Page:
Williams must have reenlisted in the Continental Army or was drafted for it in some way because on 14 Aug 1776 he was listed as a deserter from Guild's company. He was then said to be twenty-three years old and 5'10" tall. The army still listed him as coming from Dedham.

Apparently Williams had gone to his wife in Stoughton because the selectmen of that town had him arrested as a deserter and put in the Suffolk County jail. (That didn't mean the jail in Boston since Suffolk County then included all of modern Norfolk County.)

Capen was the agent for the Punkapoag community in its dealings with the government, so he petitioned on behalf of Elizabeth Williams. Capen wrote that her young husband was "in a very poor State of Health," which might well be why he had left the army. The Massachusetts Council approved that petition and ordered the selectmen to release Williams.

As for the end of Williams's story, I'm pleased to report that he recovered. According to genealogists David Allen Lambert and Jennifer Pustz, he lived until 1831. The Stoughton Historical Society owns the pieces of his gravestone. Elizabeth Williams lived until 1848, long enough to apply for a pension as a Continental Army widow. (Her application doesn't mention any service or arrest in 1776.) Among the people supporting the Williams pension claim with a shaky signature was Jonathan Capen, evidently the elderly son of the man who filed the 1776 petition.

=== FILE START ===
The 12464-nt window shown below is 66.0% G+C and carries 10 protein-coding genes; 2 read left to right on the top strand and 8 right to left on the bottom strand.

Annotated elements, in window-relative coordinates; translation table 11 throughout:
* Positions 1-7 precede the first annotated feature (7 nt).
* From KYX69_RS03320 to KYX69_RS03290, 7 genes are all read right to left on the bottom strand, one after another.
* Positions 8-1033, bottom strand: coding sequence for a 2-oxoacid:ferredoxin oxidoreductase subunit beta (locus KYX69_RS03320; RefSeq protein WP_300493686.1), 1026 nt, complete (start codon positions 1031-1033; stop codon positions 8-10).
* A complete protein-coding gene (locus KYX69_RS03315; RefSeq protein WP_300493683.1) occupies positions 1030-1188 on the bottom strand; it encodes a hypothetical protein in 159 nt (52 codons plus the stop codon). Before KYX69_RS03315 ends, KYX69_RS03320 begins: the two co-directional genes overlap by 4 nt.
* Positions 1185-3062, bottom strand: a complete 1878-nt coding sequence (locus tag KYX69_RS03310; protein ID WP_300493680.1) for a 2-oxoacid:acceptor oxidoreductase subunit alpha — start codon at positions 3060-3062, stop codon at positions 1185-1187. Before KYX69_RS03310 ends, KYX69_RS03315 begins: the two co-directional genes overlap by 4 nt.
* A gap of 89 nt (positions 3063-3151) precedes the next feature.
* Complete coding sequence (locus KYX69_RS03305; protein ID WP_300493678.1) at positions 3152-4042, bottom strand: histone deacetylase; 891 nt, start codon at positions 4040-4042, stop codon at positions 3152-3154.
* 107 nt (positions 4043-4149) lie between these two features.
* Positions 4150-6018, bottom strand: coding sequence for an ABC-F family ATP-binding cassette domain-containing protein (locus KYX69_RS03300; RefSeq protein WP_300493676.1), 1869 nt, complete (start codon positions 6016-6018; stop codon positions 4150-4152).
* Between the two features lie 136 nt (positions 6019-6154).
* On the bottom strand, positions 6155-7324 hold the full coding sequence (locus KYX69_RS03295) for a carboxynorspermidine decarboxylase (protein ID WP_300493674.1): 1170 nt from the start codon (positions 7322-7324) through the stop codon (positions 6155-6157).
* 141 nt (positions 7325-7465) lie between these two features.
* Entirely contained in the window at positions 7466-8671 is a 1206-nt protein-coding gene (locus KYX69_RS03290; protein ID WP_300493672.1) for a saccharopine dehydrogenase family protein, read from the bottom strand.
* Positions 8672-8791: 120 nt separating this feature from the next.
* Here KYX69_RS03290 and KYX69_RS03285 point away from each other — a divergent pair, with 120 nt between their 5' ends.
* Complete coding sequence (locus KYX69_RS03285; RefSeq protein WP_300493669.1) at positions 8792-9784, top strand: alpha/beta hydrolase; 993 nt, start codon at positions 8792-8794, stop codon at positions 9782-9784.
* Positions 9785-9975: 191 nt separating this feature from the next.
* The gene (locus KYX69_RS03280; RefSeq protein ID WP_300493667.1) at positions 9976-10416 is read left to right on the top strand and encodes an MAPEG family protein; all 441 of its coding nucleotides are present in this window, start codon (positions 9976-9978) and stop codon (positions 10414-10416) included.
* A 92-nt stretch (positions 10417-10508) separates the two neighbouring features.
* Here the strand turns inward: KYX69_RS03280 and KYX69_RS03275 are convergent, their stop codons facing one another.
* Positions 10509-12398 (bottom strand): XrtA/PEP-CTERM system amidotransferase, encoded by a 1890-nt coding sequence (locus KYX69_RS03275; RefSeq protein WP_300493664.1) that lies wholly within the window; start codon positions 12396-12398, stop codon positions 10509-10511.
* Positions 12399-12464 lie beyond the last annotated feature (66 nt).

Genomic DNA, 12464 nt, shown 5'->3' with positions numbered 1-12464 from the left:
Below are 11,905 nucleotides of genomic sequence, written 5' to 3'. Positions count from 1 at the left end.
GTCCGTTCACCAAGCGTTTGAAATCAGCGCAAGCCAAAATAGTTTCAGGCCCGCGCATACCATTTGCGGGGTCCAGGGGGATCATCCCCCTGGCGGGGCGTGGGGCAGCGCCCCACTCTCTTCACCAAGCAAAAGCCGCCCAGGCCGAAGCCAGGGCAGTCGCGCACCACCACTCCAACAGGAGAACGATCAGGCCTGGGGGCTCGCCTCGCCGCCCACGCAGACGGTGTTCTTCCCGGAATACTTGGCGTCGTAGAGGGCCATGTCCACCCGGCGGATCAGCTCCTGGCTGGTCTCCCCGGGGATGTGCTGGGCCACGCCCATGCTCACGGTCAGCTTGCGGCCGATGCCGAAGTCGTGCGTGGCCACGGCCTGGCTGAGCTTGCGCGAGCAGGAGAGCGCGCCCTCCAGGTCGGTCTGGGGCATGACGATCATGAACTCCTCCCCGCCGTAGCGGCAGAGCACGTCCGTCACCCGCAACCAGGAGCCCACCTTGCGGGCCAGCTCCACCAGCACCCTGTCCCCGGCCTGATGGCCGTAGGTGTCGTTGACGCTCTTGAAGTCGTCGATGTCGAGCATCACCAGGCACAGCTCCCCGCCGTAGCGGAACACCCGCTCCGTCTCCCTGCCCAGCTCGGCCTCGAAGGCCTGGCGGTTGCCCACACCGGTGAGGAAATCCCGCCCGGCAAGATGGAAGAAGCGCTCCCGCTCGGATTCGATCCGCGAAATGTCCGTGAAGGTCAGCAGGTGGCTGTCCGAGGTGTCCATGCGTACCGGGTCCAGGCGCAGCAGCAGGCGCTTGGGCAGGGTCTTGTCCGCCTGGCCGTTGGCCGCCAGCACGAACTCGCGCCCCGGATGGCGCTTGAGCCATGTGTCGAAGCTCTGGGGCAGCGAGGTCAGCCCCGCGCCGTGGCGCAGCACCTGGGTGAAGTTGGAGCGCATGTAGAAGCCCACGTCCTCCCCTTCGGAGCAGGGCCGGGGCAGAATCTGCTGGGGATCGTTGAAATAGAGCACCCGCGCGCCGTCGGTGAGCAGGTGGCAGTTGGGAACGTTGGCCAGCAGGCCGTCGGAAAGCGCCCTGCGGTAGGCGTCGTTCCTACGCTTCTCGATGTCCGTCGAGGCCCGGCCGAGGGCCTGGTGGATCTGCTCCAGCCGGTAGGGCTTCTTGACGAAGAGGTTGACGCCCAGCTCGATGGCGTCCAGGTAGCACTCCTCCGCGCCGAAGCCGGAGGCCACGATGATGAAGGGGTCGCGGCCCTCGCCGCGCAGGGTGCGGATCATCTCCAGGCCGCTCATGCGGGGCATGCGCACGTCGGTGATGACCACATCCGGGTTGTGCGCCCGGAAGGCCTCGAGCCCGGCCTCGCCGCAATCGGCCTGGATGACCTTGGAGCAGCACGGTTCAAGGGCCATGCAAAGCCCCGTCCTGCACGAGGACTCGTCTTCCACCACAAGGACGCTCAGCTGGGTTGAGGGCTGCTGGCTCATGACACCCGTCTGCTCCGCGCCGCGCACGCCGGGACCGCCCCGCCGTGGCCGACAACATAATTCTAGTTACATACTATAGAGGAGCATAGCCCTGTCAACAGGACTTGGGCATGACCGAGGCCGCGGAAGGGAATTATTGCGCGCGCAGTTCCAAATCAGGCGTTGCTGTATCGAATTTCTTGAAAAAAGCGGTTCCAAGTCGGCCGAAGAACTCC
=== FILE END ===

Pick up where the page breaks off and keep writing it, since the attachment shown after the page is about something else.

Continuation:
Thursday, July 12, 2018

A Free Peek into the American Ancestors Databases

Since I'm on the road this week, I'm going to highlight some online databases that have caught my eye.

The New England Historical Genealogical Society has announced that all the databases at its American Ancestors website will be free through Tuesday, 17 July. People need to sign in as guest members to access the back issues of the New England Historic Genealogical Register, the Suffolk County probate records, biographies of the Massachusetts Society of the Cincinnati, the world's largest database of Mayflower descendants, Boston's Catholic records starting in 1789, and much more.

This is of course a push to induce people researching their ancestors to get hooked on those N.E.H.G.S. databases and become regular members. And that online access really is useful. Just this month I looked up the probate inventory of a Continental Navy veteran, discovering that he owned no real estate but a quarter of a ship and 3,000 pounds of coffee. He was, I conclude, a merchant captain who died unexpectedly before that last cargo was sold.